Mr. Murray came close to her, held her hands down with one of his, and placing the other under her chin, forced her to look at him. “How dare you defy me?”

“I did not defy you, sir, but I could not help you to do what was wrong and cruel,” she said, her voice shaking.

“I am the judge of my actions. I neither ask your help nor permit your interference with what does not concern you.”

“God is the judge of mine, sir. If I had obeyed you, I should have been guilty of all you wished to do with that stick. I don’t want to interfere, sir. I try to keep out of your way, and I am very sorry I happened to come here this evening. I did not dream of meeting you; I thought you had gone to town.”

He read all her aversion in her eyes, which strove to avoid his. Smiling grimly, he continued, “You evidently think that I am the very devil himself, walking the earth like a roaring lion. Mind your own affairs hereafter, and when I give you a positive order, obey it, for I am master here, and my word is law. Meddling or disobedience I neither tolerate nor forgive. Do you understand me?”

“I shall not meddle, sir.”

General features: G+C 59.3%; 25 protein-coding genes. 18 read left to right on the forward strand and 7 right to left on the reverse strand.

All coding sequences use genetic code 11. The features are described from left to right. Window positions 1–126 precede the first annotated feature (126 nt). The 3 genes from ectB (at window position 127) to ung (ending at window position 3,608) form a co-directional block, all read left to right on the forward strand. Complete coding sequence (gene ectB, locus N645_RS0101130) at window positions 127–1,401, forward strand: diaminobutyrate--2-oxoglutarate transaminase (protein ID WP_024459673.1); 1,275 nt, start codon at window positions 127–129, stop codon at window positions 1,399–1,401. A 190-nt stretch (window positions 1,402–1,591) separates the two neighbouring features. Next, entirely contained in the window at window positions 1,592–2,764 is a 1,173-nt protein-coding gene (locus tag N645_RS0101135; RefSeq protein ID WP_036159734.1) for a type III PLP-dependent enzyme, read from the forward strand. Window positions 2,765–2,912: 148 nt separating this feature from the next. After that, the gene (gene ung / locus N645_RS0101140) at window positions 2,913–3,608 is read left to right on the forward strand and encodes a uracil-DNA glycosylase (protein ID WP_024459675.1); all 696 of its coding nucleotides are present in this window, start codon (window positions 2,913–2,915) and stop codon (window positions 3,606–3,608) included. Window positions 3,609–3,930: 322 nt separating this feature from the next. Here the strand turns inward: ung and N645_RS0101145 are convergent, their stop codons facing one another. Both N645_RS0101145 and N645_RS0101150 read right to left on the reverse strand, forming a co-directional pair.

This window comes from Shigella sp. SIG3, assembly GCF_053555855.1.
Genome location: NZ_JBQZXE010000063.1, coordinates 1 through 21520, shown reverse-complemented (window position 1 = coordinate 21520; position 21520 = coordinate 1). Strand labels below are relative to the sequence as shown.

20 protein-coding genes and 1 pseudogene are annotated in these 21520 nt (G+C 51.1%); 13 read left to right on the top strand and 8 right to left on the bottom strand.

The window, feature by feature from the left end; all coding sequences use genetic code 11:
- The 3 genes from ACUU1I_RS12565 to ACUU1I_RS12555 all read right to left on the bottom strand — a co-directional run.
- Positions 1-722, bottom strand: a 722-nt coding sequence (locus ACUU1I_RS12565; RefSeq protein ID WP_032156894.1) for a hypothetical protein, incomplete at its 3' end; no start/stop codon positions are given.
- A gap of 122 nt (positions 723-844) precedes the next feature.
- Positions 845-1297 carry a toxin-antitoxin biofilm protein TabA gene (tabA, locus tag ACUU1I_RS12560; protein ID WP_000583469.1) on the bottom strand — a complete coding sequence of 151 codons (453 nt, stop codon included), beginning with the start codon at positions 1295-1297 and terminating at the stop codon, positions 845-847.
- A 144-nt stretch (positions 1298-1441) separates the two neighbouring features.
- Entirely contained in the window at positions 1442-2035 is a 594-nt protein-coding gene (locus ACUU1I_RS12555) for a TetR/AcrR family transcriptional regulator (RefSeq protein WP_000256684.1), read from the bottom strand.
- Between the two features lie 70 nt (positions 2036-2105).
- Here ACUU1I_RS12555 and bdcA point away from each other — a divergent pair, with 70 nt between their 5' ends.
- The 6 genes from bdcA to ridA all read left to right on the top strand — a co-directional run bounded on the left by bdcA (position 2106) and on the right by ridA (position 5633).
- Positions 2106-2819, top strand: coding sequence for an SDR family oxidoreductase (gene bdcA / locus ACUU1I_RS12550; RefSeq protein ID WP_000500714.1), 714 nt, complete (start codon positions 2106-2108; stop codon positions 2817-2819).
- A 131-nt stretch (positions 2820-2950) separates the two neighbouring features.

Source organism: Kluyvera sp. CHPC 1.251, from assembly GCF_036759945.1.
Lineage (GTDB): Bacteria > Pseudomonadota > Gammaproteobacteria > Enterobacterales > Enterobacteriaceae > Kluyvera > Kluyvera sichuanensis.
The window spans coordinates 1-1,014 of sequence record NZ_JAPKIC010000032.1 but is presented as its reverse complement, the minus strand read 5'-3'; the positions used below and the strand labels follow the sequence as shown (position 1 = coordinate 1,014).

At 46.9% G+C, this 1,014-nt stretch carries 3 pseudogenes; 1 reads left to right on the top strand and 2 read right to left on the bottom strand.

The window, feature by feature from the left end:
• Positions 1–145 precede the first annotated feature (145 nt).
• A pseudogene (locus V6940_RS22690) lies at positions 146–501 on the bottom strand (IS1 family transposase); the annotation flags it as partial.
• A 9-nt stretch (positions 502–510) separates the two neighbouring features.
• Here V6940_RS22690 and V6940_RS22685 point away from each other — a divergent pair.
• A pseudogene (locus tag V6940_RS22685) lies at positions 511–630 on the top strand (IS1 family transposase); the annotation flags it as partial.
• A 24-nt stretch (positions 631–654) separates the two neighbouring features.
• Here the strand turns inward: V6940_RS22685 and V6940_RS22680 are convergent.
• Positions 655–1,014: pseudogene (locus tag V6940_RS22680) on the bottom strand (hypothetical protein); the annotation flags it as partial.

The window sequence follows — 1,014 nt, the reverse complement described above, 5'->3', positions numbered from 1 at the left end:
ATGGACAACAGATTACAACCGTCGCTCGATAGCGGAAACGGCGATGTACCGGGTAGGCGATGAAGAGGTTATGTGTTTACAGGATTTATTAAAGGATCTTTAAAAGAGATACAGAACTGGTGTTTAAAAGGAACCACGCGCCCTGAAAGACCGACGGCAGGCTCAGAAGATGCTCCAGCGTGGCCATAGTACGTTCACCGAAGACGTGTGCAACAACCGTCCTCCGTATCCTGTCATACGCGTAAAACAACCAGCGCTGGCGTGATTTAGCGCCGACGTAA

“That means that you will not obey me unless you think proper?”

Edna was silent, and her eyes filled with tears.

“Answer me!”

“I have nothing to say that you would like to hear.”

“What? Out with it!”

“You would have a right to think me impertinent if I said any more.”

“No, I swear I will not devour you, say what you may.”

She shook her head, and the motion brought two tears down on her cheeks.

“Oh, you are one of the stubborn sweet saints, whose lips even Torquemada’s red-hot steel fingers could not open. Child, do you hate or dread me most? Answer that question.”

He took his own handkerchief from his pocket and wiped away her tears.

“I am sorry for you, sir,” she said in a low voice.

He threw his head back and laughed heartily.

“Sorry for me! For me? The owner of as many thousands as there are hairs on your head! Keep your pity for your poverty-stricken vagrant self! Why the deuce are you sorry for me?”

She withdrew her hands, which he seemed to hold unconsciously, and answered, “Because, with all your money, you never will be happy.”